MANSFIELD — A Stearns Avenue man accused of sparking a fire in his bedroom while making methamphetamine Tuesday allegedly told investigators he learned how to make the drug from the internet.

Hours after the early morning fire, Robert S. Triggs, 48, who lives with his elderly parents at 48 Stearns Ave., was ordered held on $5,000 cash bail after arraignment in Attleboro District Court on four drug charges.

Among the over-the-counter medications, household chemicals and other evidence found in his second-floor bedroom were notes and documents, including one titled “Making Methamphetamine” with directions on how to make the substance, according to a police report.

Triggs allegedly admitted to making the drug but told investigators he only made it for personal use, according to a report by Mansfield Detective Anthony Lattanzio.

He faces charges of possession with intent to distribute methamphetamine, possession of cocaine, possession of Ritalin and a drug violation in a school zone.

Innocent pleas were entered on his behalf by the court.

He was arrested about 9:30 a.m. at the Comfort Inn in Foxboro, where he and his parents went to stay after the fire forced them out of the home.

The suspected drug laboratory was discovered while fire officials started investigating the cause of the blaze. They notified police when they found the chemicals and other evidence in Triggs’ room, according to authorities.

Police and firefighters responded to the Colonial-style house, near Route 106 and across the street from the Children’s Enrichment Center preschool, just after 1:45 a.m.

Triggs and his parents were outside the house when police and firefighters arrived and no injuries were reported, according to local and state police.

The fire ignited in Triggs’ second-floor bedroom and was contained to the room by firefighters, according to police.

The fire was extinguished in about four minutes with minimal damage to the home, Fire Chief Justin Desrosiers said.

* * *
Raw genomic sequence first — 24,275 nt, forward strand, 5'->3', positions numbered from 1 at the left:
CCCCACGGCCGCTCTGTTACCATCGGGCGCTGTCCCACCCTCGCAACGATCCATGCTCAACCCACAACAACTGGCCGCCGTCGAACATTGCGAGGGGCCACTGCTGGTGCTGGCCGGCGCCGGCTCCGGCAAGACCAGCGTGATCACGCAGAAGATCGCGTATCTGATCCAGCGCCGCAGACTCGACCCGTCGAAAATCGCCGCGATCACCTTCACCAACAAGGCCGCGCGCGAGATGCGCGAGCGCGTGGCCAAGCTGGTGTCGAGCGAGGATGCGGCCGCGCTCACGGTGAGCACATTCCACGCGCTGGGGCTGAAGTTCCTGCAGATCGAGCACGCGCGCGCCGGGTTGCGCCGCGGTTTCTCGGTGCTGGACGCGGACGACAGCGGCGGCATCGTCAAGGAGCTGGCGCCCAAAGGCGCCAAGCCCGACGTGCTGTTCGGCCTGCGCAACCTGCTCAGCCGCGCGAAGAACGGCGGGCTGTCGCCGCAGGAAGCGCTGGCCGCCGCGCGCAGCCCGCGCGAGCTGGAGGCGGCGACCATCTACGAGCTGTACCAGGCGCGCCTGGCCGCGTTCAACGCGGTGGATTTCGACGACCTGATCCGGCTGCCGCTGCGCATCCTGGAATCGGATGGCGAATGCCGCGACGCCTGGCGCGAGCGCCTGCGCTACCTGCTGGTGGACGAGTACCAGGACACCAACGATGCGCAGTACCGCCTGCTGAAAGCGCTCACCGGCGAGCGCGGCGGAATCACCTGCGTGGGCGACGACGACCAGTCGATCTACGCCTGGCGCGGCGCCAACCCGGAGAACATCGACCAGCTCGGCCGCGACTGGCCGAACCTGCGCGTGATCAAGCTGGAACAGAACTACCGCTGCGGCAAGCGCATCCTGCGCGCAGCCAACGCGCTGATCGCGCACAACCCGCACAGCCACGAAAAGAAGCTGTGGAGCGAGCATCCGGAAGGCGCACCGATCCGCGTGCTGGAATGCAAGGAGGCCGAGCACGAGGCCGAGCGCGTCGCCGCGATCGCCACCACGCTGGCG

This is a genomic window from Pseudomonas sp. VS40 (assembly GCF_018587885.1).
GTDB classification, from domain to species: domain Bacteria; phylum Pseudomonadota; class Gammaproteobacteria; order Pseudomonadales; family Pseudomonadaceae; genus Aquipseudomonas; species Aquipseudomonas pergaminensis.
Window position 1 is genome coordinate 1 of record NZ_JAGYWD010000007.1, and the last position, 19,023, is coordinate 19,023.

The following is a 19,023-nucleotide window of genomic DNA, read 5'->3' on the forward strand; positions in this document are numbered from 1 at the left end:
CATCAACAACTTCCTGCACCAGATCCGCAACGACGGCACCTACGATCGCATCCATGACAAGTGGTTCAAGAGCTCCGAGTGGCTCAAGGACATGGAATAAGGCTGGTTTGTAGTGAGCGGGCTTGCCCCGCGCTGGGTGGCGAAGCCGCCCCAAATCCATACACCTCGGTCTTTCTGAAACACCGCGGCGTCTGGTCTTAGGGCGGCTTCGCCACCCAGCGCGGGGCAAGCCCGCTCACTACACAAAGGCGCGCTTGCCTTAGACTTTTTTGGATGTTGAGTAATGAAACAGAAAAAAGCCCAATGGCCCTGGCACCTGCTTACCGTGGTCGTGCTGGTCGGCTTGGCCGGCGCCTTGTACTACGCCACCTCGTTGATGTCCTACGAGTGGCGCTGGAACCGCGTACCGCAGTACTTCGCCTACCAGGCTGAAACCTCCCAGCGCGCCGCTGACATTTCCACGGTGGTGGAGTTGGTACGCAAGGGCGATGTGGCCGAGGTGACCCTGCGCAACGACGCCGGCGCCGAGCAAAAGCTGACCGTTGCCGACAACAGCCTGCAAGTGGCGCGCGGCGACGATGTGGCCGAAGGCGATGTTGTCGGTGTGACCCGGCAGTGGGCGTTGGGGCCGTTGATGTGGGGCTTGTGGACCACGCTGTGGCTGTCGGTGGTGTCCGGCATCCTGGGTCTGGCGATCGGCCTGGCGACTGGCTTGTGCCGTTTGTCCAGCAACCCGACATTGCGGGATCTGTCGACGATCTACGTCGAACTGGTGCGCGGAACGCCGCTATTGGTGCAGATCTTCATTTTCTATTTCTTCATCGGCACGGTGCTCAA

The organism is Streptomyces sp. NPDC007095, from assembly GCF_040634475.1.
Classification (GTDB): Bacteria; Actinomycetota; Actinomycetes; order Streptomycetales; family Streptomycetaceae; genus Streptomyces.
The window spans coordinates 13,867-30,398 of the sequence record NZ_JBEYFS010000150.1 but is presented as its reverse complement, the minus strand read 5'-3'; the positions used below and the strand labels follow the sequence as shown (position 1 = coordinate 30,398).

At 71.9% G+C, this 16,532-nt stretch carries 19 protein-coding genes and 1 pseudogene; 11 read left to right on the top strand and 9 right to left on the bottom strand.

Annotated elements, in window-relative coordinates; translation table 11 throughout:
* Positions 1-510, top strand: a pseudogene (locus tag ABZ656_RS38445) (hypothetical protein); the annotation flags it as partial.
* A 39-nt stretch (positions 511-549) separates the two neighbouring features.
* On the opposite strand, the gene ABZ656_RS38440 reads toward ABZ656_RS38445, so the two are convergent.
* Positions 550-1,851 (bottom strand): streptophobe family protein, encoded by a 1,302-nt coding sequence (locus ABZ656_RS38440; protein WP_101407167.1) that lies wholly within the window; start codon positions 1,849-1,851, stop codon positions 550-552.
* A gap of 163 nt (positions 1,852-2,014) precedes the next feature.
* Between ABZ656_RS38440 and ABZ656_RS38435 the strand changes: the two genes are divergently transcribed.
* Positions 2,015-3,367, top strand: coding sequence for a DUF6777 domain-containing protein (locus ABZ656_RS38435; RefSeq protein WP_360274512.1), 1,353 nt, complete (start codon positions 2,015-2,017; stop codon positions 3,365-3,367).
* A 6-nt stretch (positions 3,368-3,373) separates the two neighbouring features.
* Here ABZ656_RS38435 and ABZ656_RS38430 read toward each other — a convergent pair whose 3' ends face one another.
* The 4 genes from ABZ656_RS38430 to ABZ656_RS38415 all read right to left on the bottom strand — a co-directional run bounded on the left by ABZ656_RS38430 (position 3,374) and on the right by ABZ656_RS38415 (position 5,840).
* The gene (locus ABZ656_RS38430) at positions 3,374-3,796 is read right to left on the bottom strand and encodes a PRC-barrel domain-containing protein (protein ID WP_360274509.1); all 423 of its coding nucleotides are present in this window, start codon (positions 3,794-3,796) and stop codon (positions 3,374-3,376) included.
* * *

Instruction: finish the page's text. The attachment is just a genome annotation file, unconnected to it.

“The fire crews did a great job. The fire was kept to that one bedroom,” he said.

During the initial investigation to determine a cause, Mansfield fire investigator Ryan Rousseau discovered what appeared to be chemicals used in the manufacturing of unlawful narcotics, according to police.

Local fire officials then notified the state Hazardous Materials Team, the state police bomb squad and the Clandestine Lab Team assigned to the state Fire Marshal’s office.

Authorities say the manufacturing of methamphetamine involves the combination of volatile chemicals that can cause fire or explode.

Jake Wark, a spokesman for the state Fire Marshal’s office, said the cause of the fire “was consistent with a chemical reaction.”

During Triggs’ arraignment, Assistant District Attorney Henry Sousa III recommended $10,000 bail because of the allegations and the defendant’s prior criminal record.

“He was manufacturing an extremely harmful substance in an extremely dangerous manner,” Sousa said after reading the allegations contained in the police report.

Police shut down a portion of Stearns Avenue near the home and detoured traffic for about nine hours.

At the scene, investigators wearing white protective suits and masks carried bags outside the house and placed them on a blue tarp on the front lawn.

The house is also across from the Mansfield Meadows, a large apartment complex.

Denise Lee, a resident there, expressed concern about a possible narcotics chemical lab at the home.

“I’m not happy to hear that,” Lee said.

Another Mansfield Meadows resident, Joel Quinn, 48, who has lived at the complex for two years, said he has talked to an elderly couple who lives at the house.

“She’s the cutest old lady and he’s the nicest guy,” Quinn said, adding that he sees the woman walking a little white dog through the complex at least twice a week.

He said he was concerned but not surprised about the possibility that a chemical lab could be at the home.

“It’s happening here, it’s happening everywhere,” Quinn said.

Area police and fire officials along with the state Fire Marshal’s office have responded to several drug labs in the area.

In August, a medical emergency at an apartment at 17 Fulton Place in Mansfield led to the discovery of a suspected drug lab, but no charges were ever brought.

Last year, a Norton man died in an explosion at his home that officials say was caused while he was making methamphetamine, and a Foxboro couple was arrested in another incident.

In 2018, a Mansfield man burned himself when chemicals caused a flash fire at his apartment at Copeland Crossing on Route 106.

David Linton may be reached at 508-236-0338.

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